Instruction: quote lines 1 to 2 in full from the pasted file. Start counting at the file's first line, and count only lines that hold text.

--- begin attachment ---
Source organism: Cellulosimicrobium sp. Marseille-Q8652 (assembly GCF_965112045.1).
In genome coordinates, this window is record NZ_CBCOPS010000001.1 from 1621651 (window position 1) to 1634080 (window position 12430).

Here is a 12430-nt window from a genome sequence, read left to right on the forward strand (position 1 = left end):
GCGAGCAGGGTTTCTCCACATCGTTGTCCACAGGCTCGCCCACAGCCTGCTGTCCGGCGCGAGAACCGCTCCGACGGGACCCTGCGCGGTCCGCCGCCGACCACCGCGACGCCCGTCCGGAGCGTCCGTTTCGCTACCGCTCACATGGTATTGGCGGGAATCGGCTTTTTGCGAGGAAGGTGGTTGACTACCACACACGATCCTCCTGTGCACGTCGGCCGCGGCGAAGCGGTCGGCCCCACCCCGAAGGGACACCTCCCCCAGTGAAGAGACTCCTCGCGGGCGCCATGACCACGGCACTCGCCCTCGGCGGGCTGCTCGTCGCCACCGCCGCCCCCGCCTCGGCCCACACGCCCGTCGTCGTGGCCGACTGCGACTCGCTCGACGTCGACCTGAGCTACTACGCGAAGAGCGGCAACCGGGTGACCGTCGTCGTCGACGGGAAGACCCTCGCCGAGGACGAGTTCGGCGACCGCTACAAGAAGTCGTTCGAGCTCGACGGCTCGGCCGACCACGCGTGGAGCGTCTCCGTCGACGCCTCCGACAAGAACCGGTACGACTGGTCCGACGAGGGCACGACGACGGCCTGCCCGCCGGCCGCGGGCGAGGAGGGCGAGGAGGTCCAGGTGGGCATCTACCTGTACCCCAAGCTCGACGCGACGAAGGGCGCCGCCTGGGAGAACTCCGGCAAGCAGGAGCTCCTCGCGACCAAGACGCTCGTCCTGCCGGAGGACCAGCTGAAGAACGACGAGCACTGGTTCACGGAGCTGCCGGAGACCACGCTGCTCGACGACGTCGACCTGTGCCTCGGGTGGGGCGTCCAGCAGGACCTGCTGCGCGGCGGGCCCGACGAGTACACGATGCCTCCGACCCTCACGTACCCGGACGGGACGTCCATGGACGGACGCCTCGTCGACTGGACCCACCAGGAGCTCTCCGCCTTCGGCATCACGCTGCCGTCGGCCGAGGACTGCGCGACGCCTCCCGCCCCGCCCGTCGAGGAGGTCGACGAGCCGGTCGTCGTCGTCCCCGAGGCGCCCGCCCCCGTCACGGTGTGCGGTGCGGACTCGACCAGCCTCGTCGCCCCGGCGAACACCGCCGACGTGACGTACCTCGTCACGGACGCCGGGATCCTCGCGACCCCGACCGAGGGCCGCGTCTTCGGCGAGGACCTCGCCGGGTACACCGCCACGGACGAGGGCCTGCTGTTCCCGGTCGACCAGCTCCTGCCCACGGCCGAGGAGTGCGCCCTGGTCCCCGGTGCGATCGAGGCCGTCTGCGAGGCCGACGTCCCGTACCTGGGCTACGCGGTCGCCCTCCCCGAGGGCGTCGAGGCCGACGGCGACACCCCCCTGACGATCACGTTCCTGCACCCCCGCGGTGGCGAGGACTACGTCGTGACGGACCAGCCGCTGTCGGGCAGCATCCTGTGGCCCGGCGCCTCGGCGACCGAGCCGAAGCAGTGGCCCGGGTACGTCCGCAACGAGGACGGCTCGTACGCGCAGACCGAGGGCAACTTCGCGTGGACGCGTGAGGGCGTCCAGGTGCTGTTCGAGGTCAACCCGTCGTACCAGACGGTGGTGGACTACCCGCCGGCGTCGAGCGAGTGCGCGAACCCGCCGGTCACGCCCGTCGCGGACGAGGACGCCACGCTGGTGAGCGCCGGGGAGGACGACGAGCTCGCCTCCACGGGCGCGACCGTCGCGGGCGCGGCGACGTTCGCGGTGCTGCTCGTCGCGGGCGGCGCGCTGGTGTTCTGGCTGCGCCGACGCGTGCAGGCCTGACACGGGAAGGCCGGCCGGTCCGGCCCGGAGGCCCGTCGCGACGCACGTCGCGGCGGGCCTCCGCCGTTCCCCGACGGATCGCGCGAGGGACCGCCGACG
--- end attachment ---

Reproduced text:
Source organism: Cellulosimicrobium sp. Marseille-Q8652 (assembly GCF_965112045.1).
In genome coordinates, this window is record NZ_CBCOPS010000001.1 from 1621651 (window position 1) to 1634080 (window position 12430).